Chitose Abe’s Tokyo

The Japanese fashion designer spent eight years at Comme des Garçons before founding Sacai – known for edgily reconfigured daywear – in 1998

Image: Satoshi Minakawa

On Saturdays I wake up at around 7am to have breakfast with my daughter Tohko, 16, while my husband Junichi sleeps in. I’ll make black coffee and either pancakes or Japanese rice balls with fruit and we’ll talk. Once Tohko’s left for Saturday-morning school, I’ll take a shower and then Junichi and I will head to our respective offices. At Sacai we work every first and third Saturday of the month, and Junichi is the founder and creative director of menswear label Kolor.

I’ll travel in by cab; I have a licence but I am such a bad driver that I prefer to let someone else take the wheel. I’ll work in the morning and then meet Tohko for lunch or shopping. We might start in Shibuya and go to 109, a department store that encourages its sales staff to celebrate individuality in the way they dress. It has become a hotspot for teenagers and although Tohko isn’t really into fashion – and I’m careful not to try to influence her – this is a fun place.

For a snack, we might go to Yoku Moku in Aoyama. It’s been there since the 1970s and serves amazing crêpes; I have a very sweet tooth. Then we’ll wander over to Isetan, a department store with a fantastic food hall, where you can buy signature dishes by some of Tokyo’s most renowned chefs. If we’re eating in or having friends for dinner that evening, I’ll buy some delicious treats and serve them with sashimi or stewed vegetables.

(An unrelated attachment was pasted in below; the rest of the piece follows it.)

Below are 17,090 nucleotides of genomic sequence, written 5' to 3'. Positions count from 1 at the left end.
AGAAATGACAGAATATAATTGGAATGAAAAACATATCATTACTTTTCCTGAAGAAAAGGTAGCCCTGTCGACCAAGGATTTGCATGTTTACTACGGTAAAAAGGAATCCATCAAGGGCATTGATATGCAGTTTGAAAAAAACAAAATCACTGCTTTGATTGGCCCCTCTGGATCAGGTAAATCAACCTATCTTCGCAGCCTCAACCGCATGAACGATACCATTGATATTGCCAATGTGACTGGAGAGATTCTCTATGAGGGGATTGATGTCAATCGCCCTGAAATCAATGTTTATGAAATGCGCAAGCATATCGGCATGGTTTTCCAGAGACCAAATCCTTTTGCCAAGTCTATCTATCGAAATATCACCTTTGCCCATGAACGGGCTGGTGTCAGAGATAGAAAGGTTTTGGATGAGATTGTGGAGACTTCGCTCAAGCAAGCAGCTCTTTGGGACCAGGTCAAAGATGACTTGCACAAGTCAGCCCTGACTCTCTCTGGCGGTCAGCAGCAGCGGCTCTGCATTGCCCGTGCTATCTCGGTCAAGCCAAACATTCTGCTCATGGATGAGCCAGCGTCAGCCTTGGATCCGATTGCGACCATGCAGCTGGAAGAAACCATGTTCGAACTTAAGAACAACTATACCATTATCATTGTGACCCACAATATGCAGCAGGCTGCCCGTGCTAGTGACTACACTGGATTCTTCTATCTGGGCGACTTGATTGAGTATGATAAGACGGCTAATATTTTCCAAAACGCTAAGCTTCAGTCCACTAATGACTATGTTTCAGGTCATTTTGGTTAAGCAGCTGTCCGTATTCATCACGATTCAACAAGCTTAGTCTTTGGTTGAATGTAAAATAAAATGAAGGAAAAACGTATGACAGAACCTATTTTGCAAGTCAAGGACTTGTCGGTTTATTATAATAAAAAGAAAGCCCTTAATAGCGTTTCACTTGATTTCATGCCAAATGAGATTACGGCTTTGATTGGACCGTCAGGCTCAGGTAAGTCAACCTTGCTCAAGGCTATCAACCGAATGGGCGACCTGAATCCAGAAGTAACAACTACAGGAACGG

Otherwise, my husband and I will go out for an early dinner. There’s a great restaurant I like in the heart of Ginza called Sushi Kanesaka, run by a very young chef. It’s small and intimate, with just one counter and a communal table. Another favourite is Matsukawa in Akasaka. Considered one of Tokyo’s best restaurants, it serves Japanese cuisine cooked by Tadayoshi Matsukawa, another young culinary talent, who famously turned away the Michelin reviewers.

Advertisement

We’ll eat lots of courses of little dishes and then head to a karaoke place. The big fashion lately is costume karaoke, but I prefer to gather friends somewhere with a private room, such as the elegant and exclusive Glam, or Amour, which has four rooms, two designed by Marc Newson, each with a different theme. We’ll sing Japanese pop songs from the 1980s and 1990s – sometimes until 3am.

No matter what time I go to bed, I’m still up by 8am on Sunday. My personal trainer arrives at 10am and we’ll stretch and do weights and callisthenics. I don’t exercise during the week, so this session is sacrosanct. For a while I wanted to learn to skateboard. I have a board customised by the super-cool New York brand Supreme, but I haven’t found time yet.

Later we usually meet friends for lunch at Musashino, an old noodle shop. Then we might wander to Daikanyama Tsutaya Books, a wonderful store with a floor dedicated to vintage magazines. It’s a great place to take friends visiting from abroad, as is the Mori Art Museum in Roppongi, which has a wonderful collection of modern art, or the National Art Centre, where there is a fantastic art library. I also like Play Mountain furniture shop, which has mid-century pieces, as well as new work by remarkable ceramicist Adam Silverman.

If I have time to myself, I might go to have my hair and nails done at Salon de Twiggy, a sleek oasis of pampering. On Sunday evenings, I always have dinner at home with Junichi and Tohko. I’ll make something very simple with ingredients from the market at Mitsukoshi in Ebisu. It is the only time the three of us are guaranteed to sit down and eat together and we never miss it. It’s the best end – or start – to the week.

Advertisement

See also

Advertisement
Loading